After Governor Gretchen Whitmer last week revealed the state’s “Return to School Roadmap”, not much changed for Farmington Public Schools staff planning the 2020-2021 school year.
Dr. Kelly Coffin, new Assistant Superintendent of Innovation and Strategic Initiatives, said teams crafting elements of the plan have been working since May, based on earlier guidance from the state. Michigan schools closed in March to slow the spread of COVID-19.
“Knowing the governor’s plan would follow a certain structure, there weren’t many surprises,” Coffin said.
The Michigan plan, developed by the COVID-19 Task Force on Education Return to School Advisory Council, lays out different scenarios for fall based on geography and COVID-19 infection rates:
- Open for in-person instruction with minimal required safety protocols (MI Safe Start Phase 6).
- Open for in-person instruction with moderate required safety protocols (MI Safe Start Phase 5).
- Open for in-person instruction with more stringent required safety protocols (MI Safe Start Phase 4).
In the state’s current phase, all staff and students in grades 6-12 would be required to wear masks. Younger students would wear masks in common areas and on the bus. Riders would be required to use hand sanitizer before entering the bus.
Also, recommendations include keeping desks six feet apart and having students eat lunch in the classroom or outdoors.
Schools would not re-open if Michigan slips back to Phases 1-3. If that happens, Coffin said the district is looking to support teachers “in a more robust way” with technology, including a Learning Management System that would replace Google Classroom.
Even if buildings re-open, parents uncomfortable with sending their children to school will have the option of a virtual K-12 program. Coffin explained that differs from the last few months of remote learning in that kids will be learning new content and moving forward in line with state standards.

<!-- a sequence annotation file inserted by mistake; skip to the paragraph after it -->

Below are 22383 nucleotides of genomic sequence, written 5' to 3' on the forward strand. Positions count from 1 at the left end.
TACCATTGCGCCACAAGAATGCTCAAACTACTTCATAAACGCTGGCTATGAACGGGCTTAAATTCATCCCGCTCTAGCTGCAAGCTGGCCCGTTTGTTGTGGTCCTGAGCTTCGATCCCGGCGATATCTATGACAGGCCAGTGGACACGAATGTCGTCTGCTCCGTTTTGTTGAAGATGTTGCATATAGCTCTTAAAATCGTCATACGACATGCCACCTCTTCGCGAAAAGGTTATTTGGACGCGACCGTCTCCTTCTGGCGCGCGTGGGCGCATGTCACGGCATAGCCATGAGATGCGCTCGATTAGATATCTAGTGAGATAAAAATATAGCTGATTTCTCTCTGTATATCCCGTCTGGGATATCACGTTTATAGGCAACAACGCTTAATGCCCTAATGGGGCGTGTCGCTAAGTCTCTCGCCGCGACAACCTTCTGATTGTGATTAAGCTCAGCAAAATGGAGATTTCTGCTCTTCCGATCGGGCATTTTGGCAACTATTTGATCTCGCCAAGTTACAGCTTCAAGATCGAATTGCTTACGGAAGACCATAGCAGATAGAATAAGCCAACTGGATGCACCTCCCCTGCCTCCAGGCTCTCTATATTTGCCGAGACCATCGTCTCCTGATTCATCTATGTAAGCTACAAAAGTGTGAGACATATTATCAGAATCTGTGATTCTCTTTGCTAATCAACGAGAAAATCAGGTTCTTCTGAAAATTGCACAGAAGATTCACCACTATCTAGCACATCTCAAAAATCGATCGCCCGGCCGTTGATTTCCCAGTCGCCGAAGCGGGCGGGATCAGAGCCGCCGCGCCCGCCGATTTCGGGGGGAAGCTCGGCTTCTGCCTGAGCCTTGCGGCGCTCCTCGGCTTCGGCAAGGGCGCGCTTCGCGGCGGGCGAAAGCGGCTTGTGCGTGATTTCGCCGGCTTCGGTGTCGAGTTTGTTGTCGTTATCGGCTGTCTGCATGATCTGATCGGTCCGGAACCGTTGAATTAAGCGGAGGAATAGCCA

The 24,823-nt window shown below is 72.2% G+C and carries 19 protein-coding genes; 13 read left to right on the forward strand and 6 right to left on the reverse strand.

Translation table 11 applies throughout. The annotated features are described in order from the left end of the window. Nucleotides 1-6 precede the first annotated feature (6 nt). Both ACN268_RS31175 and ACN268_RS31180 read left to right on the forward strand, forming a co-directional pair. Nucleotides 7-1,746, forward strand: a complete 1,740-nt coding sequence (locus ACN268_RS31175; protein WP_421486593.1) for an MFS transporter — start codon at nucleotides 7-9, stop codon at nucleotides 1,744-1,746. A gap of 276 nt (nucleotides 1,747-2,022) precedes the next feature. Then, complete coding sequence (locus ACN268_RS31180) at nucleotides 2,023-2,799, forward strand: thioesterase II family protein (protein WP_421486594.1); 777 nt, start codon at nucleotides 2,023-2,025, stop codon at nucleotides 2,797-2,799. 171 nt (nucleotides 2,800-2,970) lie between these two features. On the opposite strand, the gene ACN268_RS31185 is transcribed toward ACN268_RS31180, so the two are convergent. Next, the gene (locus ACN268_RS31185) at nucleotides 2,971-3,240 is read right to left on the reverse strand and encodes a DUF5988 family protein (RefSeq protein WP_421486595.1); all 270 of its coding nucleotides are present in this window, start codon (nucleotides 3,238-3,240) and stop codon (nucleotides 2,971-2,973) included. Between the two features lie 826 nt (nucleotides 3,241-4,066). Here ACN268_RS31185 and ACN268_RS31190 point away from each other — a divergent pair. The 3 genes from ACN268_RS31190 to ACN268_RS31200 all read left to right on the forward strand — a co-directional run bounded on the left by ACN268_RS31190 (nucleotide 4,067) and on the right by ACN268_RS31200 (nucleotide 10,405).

“We are also looking at, if all students who want to come back return, what that might look like,” she said. “We’re really trying to ensure that parents have choice.”
The district is also looking at student access to the internet. Since March, they’ve learned that while a home may have wi-fi, the student may not – because parents are working from home as well. “It’s something we continue to monitor,” Coffin said.
With the first day of school around two months away, Coffin’s biggest concern is “the not knowing… We really want to make sure we have everything in place to ensure the health and safety of students and staff.”
The district will continue to check in with families to gauge their level of comfort about re-opening, Coffin said. She suggests that families have conversations to help students work through their fears and anxiety, and to keep those conversations positive, as kids generally take their cue from adults.
The state requires all districts to have an approved back-to-school plan in place by August 15 and post the plan on their websites by August 17.